Russian Court: Protester Can't Be Prosecuted Under 'Gay Propaganda' Law

LGBT advocates say the ruling in a local court could have implications for the nationwide law banning 'propaganda of nontraditional sexual relations.'

BY Sunnivie Brydum

October 03 2013 5:34 PM ET

Irina Fedotova (left) and her partner, Irina Shapitko, kiss outside a Moscow court August 26, 2009. 

A lesbian in Russia who was fined after protesting a local law banning so-called homosexual propaganda cannot be prosecuted under the law because it violates the United Nations' International Covenant on Civil and Political Rights, a local Russian court ruled Thursday, according to The Moscow Times.

In 2009, Irina Fedotova (pictured) protested a regional law in Ryazan that banned "the promotion of homosexuality among minors" by standing outside local libraries and schools carrying signs that read "Homosexuality Is Normal" and "I Am Proud of My Homosexuality." She was detained and fined 1,500 rubles (roughly $50 US) for violating the local law that the Ryazan legislature passed in 2006.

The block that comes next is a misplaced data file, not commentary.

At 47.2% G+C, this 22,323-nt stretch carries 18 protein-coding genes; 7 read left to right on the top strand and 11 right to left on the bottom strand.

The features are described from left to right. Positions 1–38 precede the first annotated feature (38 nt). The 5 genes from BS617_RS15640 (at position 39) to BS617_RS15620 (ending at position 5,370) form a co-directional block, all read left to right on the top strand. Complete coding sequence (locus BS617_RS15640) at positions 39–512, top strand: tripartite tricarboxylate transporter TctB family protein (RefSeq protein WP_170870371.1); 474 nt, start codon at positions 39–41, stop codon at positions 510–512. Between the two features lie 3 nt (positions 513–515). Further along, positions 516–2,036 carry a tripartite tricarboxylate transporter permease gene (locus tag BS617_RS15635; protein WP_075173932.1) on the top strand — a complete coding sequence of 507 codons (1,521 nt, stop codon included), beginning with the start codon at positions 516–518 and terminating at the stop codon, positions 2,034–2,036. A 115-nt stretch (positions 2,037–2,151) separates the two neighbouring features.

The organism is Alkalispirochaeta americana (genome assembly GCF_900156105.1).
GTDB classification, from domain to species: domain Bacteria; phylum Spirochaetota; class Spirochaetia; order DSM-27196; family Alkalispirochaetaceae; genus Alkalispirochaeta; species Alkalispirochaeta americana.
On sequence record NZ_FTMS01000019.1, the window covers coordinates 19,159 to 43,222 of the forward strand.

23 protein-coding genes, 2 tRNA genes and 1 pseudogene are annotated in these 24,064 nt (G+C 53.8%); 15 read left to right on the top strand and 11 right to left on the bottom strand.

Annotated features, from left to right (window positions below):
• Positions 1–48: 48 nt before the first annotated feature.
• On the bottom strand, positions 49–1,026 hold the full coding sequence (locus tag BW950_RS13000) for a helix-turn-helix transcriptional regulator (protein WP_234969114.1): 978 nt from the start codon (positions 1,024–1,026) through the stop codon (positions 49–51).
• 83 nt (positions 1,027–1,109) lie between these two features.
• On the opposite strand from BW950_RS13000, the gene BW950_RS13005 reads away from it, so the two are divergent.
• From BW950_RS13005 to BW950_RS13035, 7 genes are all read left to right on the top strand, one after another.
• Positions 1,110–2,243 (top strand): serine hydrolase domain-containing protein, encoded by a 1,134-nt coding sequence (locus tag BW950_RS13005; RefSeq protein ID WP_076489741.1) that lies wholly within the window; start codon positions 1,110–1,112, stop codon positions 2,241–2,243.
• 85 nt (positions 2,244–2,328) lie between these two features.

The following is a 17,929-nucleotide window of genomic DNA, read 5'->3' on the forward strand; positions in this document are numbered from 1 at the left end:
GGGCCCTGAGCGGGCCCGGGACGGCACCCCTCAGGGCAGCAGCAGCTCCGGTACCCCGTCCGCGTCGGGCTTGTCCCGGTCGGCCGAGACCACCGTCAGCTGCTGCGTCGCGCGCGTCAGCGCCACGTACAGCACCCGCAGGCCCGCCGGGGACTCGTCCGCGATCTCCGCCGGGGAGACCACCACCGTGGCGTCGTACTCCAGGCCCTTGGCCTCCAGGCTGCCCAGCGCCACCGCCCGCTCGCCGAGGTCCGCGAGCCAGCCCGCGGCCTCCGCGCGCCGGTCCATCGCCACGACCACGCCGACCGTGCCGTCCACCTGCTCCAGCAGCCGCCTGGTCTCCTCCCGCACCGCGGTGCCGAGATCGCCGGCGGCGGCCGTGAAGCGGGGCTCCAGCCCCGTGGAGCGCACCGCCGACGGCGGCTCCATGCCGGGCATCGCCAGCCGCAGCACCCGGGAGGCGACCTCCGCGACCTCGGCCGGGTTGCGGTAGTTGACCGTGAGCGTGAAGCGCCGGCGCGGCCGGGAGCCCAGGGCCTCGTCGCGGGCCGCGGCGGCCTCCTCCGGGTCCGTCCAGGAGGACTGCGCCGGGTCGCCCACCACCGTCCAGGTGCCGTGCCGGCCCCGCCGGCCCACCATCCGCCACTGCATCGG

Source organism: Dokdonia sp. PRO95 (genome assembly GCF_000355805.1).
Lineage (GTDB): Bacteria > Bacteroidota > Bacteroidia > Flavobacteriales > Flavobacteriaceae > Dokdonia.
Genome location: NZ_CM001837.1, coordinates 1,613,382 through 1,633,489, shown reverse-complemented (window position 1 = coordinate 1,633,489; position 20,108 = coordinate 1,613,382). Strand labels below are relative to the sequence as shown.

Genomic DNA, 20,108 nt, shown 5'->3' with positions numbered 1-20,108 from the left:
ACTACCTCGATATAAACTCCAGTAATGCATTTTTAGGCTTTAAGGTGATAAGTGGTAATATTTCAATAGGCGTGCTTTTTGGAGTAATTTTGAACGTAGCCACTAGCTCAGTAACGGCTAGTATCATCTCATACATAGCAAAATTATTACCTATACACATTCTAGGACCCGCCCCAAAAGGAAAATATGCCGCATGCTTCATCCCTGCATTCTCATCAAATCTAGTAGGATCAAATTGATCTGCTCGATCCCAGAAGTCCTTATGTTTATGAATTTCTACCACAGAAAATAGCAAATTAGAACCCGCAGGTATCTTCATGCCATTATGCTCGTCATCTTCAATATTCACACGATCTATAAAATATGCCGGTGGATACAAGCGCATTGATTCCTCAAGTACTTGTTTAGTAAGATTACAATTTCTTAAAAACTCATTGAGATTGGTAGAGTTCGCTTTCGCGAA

Ryazan was one of several Russian jurisdictions that had enacted regional antigay "propaganda bans" years before President Vladimir Putin signed a nationwide ban on "propaganda of nontraditional sexual relations" visible to minors this summer. 

Fedotova took that original Russian court ruling to the U.N. Human Rights Committee, which ruled that the local law illegally restricted Fedotova's right to freedom of assembly and protection from discrimination, finding no "rational or objective criteria" for denying these basic rights to LGBT Russians. 

Fedotova took the U.N.'s ruling back to the Ryazan court, which overturned her conviction last Friday, reports the Times.

While some gay activists in Russia heralded the ruling as an important blow to the nationwide ban on so-called gay propaganda, the U.N.'s initial statement noted that according to the Russian constitution, the right to freedom of expression can only be restricted by federal law, not local policy. The antigay laws passed unanimously by the Russian parliament, known as the State Duma, and signed into law by President Putin, apply to the entire country and therefore may not be subject to any legal precedent set by the local ruling in Fedotova's case.

Tags: Russia, Politics

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